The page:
Many investors may think that China and Japan are unattractive at present, but there's a lot of money to be made with a selective approach, says Sandro Antonucci, Geneva-based vice-president of fund selection, marketing products and solutions at Swiss private bank Lombard Odier.

Global equity fund managers seem to be widely underweight China, and a relatively low 20% or so of the 125-odd participants at HSBC's emerging-markets conference in Shanghai last week were Western, reckons an AsianInvestor source.

Investors seem to be showing their concern over the various challenges facing the country, including a potential slowdown in growth, talk of a property-price bubble, the effects of tightening measures, inflation- and labour-market-related pressures, and the case for renminbi appreciation (or depreciation), he notes.

However, China's growth momentum remains significant, says Antonucci, who is currently in Asia for research purposes. Even though public investment is slowing down, private corporate investment remains vigorous, and its share of total investment has been on the rise since the start of 2010, he adds.

As a result, underlying businesses in China continue to do well despite weak share prices; Antonucci says to expect at least 25% growth in earnings per share in the coming months. After all, the market has corrected "massively" since July 2009, he says. Chinese markets, both domestic and abroad, became the worst performing in 2010 to May 31, with the CSI 300 falling 22.4% and the MSCI China down 8.8% in US dollars, as against -5.3% for the MSCI All Country Asia ex-Japan.

But with Chinese domestic equities now trading at 13x P/E, they look attractive. "If you talk to China portfolio managers, they see a lot of opportunities there," says Antonucci. Still, it's probably best to keep exposure relatively small -- as a high-alpha part of the portfolio, he adds.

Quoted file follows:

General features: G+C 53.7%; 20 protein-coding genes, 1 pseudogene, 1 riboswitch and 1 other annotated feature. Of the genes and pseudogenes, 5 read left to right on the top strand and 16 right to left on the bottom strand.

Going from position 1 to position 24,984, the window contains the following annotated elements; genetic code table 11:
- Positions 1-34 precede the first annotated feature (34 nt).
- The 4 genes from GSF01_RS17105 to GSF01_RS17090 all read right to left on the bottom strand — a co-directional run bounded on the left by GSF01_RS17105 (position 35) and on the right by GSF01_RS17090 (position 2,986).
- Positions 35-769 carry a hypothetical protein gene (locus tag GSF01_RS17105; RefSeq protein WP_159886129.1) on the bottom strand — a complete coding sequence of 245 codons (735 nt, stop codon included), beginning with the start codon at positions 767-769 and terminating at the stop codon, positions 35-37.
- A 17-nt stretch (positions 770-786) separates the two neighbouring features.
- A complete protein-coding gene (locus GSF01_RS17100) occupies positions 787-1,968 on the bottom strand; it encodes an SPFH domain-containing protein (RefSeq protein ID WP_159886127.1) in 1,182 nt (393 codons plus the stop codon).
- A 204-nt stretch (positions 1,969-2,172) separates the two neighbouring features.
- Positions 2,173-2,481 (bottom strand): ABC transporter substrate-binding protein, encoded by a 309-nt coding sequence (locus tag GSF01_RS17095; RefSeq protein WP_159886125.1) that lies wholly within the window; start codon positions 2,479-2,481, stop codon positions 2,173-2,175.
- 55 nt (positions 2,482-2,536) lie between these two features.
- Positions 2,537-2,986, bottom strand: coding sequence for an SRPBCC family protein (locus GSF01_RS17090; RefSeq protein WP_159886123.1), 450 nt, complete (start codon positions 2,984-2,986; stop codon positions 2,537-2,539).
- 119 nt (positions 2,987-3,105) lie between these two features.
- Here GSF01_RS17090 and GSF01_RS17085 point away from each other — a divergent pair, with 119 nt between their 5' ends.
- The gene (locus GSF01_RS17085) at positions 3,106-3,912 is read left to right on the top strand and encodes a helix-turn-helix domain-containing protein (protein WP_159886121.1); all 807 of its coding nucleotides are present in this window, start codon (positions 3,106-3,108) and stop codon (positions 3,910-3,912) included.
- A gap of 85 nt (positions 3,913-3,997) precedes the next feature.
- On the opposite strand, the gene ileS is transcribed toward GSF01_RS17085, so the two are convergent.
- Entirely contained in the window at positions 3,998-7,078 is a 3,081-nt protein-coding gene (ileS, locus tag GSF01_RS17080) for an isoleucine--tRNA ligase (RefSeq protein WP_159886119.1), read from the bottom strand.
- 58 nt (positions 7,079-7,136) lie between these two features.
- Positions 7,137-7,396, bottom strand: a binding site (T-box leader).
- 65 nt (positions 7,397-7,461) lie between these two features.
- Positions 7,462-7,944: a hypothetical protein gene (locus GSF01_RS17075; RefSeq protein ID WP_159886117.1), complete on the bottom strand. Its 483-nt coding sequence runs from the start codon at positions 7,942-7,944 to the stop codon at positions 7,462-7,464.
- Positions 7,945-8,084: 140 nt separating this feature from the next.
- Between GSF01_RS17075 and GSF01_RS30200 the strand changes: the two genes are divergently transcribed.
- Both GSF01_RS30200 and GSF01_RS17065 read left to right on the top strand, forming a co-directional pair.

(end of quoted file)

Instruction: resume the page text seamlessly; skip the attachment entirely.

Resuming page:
Likewise, Japan is worth considering, on a selective basis, he says, despite its poor performance in recent years. "As emerging markets have begun to wilt recently, an interesting contrarian case can be made for Japan," says Antonucci, "which has more capacity than other markets to surprise investors positively."

There are reasons to be cautiously optimistic towards a market that seems to be under-owned and undervalued, he notes, if investors bear in mind it is "not a safe market per se". In the week to May 26, for example, Japanese stocks saw strong outflows of $3.4 billion, although year-to-date inflows -- at $28.3 billion -- are higher than the total for 2009 of $17 billion.

From a valuation perspective, Japanese stocks are relatively cheap, particularly given that the corporate sector is in rude health after companies aggressively cut costs to protect their margins, says Antonucci. Moreover, Japanese equities have not yet participated as fully as other markets in the global stock market recovery, he adds.

Moreover, Japan is another proxy for China, as Japanese companies expand their business to China to explore huge consumer markets; the number of wealthy tourists from China is increasing year by year; and cash-rich Chinese companies have started buying Japanese companies.

Antonucci stresses he is not making a positive market call on Japan, merely that there are a lot of opportunities in that market at present.

Lombard Odier's Asian model portfolio remains significantly overweight India and Asean countries and massively underweight Taiwan and Korea, he adds. The portfolio currently comprises the Aberdeen Global Asia Pacific Fund (50% allocation), the Hamon Asian Market Leaders Fund (25%), Manulife China Value Fund (20%) and HSBC GIF Indian Equity Fund (5%).

In India, infrastructure and consumption continue to represent strong growth catalysts for the economy, while the government has outlined measures to reduce the budget deficit further, notes Antonucci. In March, the Indian central bank took the pioneering step for an emerging market by moving to raise interest rates, he adds, and other Asian countries are likely to follow suit this year.

In Korea, while exports continue to flourish on strong demand from China, this could lead to won appreciation and hurt the export recovery, says Antonucci, and in Taiwan, rising property prices may lead to the authorities raising interest rates.